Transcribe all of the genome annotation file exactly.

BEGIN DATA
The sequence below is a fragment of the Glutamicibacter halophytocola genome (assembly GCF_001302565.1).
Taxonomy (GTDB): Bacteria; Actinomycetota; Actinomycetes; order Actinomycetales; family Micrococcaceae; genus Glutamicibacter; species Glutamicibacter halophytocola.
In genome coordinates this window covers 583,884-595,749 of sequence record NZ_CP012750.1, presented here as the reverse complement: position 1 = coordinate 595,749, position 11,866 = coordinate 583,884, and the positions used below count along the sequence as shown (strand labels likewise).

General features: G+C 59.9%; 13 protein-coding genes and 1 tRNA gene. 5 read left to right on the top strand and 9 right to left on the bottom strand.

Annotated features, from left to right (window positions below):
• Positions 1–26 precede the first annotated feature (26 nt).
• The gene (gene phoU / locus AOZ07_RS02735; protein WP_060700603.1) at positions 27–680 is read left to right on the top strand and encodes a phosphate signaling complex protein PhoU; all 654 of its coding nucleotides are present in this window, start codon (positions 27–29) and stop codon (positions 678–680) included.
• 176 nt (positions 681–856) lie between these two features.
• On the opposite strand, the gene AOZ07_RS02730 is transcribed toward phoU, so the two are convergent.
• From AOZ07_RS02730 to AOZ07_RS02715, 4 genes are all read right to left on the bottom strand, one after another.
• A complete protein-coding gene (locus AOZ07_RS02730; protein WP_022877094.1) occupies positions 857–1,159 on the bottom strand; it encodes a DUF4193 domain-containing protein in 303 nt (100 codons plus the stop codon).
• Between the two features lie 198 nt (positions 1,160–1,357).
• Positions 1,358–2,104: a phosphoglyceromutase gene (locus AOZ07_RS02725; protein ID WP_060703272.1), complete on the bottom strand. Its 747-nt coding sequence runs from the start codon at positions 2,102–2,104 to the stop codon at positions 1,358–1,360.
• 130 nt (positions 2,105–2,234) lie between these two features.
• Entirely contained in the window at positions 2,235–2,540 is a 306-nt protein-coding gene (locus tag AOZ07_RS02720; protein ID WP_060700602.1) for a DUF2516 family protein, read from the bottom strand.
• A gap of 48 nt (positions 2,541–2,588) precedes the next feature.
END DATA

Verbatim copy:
The sequence below is a fragment of the Glutamicibacter halophytocola genome (assembly GCF_001302565.1).
Taxonomy (GTDB): Bacteria; Actinomycetota; Actinomycetes; order Actinomycetales; family Micrococcaceae; genus Glutamicibacter; species Glutamicibacter halophytocola.
In genome coordinates this window covers 583,884-595,749 of sequence record NZ_CP012750.1, presented here as the reverse complement: position 1 = coordinate 595,749, position 11,866 = coordinate 583,884, and the positions used below count along the sequence as shown (strand labels likewise).

General features: G+C 59.9%; 13 protein-coding genes and 1 tRNA gene. 5 read left to right on the top strand and 9 right to left on the bottom strand.

Annotated features, from left to right (window positions below):
• Positions 1–26 precede the first annotated feature (26 nt).
• The gene (gene phoU / locus AOZ07_RS02735; protein WP_060700603.1) at positions 27–680 is read left to right on the top strand and encodes a phosphate signaling complex protein PhoU; all 654 of its coding nucleotides are present in this window, start codon (positions 27–29) and stop codon (positions 678–680) included.
• 176 nt (positions 681–856) lie between these two features.
• On the opposite strand, the gene AOZ07_RS02730 is transcribed toward phoU, so the two are convergent.
• From AOZ07_RS02730 to AOZ07_RS02715, 4 genes are all read right to left on the bottom strand, one after another.
• A complete protein-coding gene (locus AOZ07_RS02730; protein WP_022877094.1) occupies positions 857–1,159 on the bottom strand; it encodes a DUF4193 domain-containing protein in 303 nt (100 codons plus the stop codon).
• Between the two features lie 198 nt (positions 1,160–1,357).
• Positions 1,358–2,104: a phosphoglyceromutase gene (locus AOZ07_RS02725; protein ID WP_060703272.1), complete on the bottom strand. Its 747-nt coding sequence runs from the start codon at positions 2,102–2,104 to the stop codon at positions 1,358–1,360.
• 130 nt (positions 2,105–2,234) lie between these two features.
• Entirely contained in the window at positions 2,235–2,540 is a 306-nt protein-coding gene (locus tag AOZ07_RS02720; protein ID WP_060700602.1) for a DUF2516 family protein, read from the bottom strand.
• A gap of 48 nt (positions 2,541–2,588) precedes the next feature.